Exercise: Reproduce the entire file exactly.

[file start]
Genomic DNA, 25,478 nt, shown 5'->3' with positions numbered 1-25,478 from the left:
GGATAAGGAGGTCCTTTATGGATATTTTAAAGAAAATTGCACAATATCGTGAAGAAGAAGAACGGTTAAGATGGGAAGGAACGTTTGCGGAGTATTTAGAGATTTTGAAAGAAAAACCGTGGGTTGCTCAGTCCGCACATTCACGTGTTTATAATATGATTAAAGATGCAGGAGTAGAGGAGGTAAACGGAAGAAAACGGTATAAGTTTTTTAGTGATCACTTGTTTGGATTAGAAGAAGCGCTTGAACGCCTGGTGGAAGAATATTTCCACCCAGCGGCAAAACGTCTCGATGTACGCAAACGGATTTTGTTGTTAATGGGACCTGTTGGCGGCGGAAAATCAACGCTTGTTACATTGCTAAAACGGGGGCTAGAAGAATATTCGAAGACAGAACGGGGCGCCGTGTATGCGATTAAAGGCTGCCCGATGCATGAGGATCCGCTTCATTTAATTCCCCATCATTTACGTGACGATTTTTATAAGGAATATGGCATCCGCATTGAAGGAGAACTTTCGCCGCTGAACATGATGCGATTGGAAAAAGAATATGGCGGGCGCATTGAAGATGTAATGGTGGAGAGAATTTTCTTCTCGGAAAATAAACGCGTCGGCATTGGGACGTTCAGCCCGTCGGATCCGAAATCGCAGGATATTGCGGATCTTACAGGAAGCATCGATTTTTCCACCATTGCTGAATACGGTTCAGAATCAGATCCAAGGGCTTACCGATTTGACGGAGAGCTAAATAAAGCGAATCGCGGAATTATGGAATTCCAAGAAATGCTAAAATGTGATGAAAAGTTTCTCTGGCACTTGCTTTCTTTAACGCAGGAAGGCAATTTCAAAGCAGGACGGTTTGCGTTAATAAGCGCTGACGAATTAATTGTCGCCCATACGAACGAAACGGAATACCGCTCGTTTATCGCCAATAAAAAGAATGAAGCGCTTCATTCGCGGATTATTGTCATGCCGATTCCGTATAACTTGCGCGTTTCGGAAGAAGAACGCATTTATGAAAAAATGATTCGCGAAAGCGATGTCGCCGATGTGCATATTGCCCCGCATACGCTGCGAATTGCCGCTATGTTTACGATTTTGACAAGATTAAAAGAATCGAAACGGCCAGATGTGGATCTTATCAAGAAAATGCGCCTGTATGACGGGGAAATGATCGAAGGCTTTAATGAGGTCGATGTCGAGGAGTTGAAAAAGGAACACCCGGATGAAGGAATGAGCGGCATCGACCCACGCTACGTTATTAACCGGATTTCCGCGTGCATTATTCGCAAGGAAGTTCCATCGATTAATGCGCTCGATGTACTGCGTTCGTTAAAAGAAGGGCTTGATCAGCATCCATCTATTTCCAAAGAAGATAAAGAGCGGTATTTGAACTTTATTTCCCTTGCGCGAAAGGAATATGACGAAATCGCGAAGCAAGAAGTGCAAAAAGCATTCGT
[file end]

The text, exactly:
Genomic DNA, 25,478 nt, shown 5'->3' with positions numbered 1-25,478 from the left:
GGATAAGGAGGTCCTTTATGGATATTTTAAAGAAAATTGCACAATATCGTGAAGAAGAAGAACGGTTAAGATGGGAAGGAACGTTTGCGGAGTATTTAGAGATTTTGAAAGAAAAACCGTGGGTTGCTCAGTCCGCACATTCACGTGTTTATAATATGATTAAAGATGCAGGAGTAGAGGAGGTAAACGGAAGAAAACGGTATAAGTTTTTTAGTGATCACTTGTTTGGATTAGAAGAAGCGCTTGAACGCCTGGTGGAAGAATATTTCCACCCAGCGGCAAAACGTCTCGATGTACGCAAACGGATTTTGTTGTTAATGGGACCTGTTGGCGGCGGAAAATCAACGCTTGTTACATTGCTAAAACGGGGGCTAGAAGAATATTCGAAGACAGAACGGGGCGCCGTGTATGCGATTAAAGGCTGCCCGATGCATGAGGATCCGCTTCATTTAATTCCCCATCATTTACGTGACGATTTTTATAAGGAATATGGCATCCGCATTGAAGGAGAACTTTCGCCGCTGAACATGATGCGATTGGAAAAAGAATATGGCGGGCGCATTGAAGATGTAATGGTGGAGAGAATTTTCTTCTCGGAAAATAAACGCGTCGGCATTGGGACGTTCAGCCCGTCGGATCCGAAATCGCAGGATATTGCGGATCTTACAGGAAGCATCGATTTTTCCACCATTGCTGAATACGGTTCAGAATCAGATCCAAGGGCTTACCGATTTGACGGAGAGCTAAATAAAGCGAATCGCGGAATTATGGAATTCCAAGAAATGCTAAAATGTGATGAAAAGTTTCTCTGGCACTTGCTTTCTTTAACGCAGGAAGGCAATTTCAAAGCAGGACGGTTTGCGTTAATAAGCGCTGACGAATTAATTGTCGCCCATACGAACGAAACGGAATACCGCTCGTTTATCGCCAATAAAAAGAATGAAGCGCTTCATTCGCGGATTATTGTCATGCCGATTCCGTATAACTTGCGCGTTTCGGAAGAAGAACGCATTTATGAAAAAATGATTCGCGAAAGCGATGTCGCCGATGTGCATATTGCCCCGCATACGCTGCGAATTGCCGCTATGTTTACGATTTTGACAAGATTAAAAGAATCGAAACGGCCAGATGTGGATCTTATCAAGAAAATGCGCCTGTATGACGGGGAAATGATCGAAGGCTTTAATGAGGTCGATGTCGAGGAGTTGAAAAAGGAACACCCGGATGAAGGAATGAGCGGCATCGACCCACGCTACGTTATTAACCGGATTTCCGCGTGCATTATTCGCAAGGAAGTTCCATCGATTAATGCGCTCGATGTACTGCGTTCGTTAAAAGAAGGGCTTGATCAGCATCCATCTATTTCCAAAGAAGATAAAGAGCGGTATTTGAACTTTATTTCCCTTGCGCGAAAGGAATATGACGAAATCGCGAAGCAAGAAGTGCAAAAAGCATTCGT